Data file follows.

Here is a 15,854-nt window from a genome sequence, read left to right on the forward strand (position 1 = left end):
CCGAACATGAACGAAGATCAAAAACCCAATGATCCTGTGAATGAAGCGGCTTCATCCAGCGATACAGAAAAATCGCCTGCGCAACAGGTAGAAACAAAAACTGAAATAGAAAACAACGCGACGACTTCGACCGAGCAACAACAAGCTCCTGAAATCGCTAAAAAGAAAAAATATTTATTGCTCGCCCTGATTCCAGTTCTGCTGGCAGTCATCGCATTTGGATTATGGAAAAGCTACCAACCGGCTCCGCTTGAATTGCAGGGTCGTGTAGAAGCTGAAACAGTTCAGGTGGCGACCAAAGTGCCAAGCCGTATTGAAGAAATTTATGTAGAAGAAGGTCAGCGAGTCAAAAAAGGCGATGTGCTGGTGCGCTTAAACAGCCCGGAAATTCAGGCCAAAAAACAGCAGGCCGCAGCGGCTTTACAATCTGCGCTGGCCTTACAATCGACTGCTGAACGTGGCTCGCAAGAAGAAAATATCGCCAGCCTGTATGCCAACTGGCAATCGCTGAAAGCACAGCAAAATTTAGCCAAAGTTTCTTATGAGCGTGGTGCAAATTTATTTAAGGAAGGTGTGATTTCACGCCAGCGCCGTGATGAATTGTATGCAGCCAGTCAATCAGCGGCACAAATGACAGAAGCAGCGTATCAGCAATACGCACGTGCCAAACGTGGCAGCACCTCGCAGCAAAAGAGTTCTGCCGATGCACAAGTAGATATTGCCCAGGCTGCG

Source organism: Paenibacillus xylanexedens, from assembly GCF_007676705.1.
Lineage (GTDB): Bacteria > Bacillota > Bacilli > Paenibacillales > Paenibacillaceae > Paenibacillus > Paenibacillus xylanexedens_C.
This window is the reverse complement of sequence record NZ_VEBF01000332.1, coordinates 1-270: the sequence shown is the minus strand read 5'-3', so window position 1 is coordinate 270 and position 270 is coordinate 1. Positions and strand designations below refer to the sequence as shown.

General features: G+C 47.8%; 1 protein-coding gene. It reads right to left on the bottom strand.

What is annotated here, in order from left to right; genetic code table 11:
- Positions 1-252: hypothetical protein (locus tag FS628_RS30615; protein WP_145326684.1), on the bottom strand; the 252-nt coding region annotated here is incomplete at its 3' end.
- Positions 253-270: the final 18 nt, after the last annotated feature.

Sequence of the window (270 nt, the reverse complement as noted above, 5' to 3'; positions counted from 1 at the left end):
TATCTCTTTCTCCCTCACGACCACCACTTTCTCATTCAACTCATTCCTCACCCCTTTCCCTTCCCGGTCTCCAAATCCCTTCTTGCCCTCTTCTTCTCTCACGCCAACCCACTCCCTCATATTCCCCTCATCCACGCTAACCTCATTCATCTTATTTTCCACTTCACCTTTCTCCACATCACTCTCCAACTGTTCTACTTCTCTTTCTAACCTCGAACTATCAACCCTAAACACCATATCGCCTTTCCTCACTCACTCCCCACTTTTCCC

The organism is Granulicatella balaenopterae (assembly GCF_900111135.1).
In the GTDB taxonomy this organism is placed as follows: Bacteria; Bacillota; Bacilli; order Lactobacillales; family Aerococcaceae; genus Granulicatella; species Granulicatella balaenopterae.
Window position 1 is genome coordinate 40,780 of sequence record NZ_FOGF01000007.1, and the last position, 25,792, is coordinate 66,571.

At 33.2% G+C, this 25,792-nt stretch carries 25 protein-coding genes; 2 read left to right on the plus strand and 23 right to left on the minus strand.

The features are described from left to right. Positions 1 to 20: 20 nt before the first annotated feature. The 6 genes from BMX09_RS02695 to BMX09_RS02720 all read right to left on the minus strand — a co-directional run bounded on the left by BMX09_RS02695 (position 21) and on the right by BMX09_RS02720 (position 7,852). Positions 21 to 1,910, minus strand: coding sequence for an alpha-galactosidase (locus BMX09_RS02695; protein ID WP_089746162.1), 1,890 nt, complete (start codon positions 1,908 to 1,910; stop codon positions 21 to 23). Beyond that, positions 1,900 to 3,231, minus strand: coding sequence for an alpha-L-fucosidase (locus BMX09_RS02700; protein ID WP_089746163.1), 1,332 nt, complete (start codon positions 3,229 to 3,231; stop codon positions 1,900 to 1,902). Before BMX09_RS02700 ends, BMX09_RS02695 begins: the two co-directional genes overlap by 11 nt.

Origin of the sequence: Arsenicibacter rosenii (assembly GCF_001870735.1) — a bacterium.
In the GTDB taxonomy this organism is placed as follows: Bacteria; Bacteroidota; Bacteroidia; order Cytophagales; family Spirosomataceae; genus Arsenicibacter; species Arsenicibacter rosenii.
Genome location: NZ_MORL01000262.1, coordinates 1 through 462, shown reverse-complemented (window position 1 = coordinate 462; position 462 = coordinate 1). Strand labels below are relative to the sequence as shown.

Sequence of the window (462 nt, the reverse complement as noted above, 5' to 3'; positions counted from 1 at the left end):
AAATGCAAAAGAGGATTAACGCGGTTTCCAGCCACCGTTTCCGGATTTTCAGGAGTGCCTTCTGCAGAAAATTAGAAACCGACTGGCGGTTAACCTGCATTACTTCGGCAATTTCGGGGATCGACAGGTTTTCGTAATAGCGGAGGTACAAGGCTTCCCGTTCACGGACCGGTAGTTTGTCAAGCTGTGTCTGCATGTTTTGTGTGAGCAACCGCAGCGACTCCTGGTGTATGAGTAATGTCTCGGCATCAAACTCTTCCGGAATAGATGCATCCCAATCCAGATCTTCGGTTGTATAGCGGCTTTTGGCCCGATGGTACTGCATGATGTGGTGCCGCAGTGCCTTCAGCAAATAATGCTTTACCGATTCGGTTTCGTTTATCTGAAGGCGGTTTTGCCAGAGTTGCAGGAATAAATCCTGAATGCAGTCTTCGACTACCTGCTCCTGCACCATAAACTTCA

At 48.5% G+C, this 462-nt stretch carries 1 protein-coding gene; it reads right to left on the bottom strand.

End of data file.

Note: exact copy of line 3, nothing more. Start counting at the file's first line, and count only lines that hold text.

Source organism: Paenibacillus xylanexedens, from assembly GCF_007676705.1.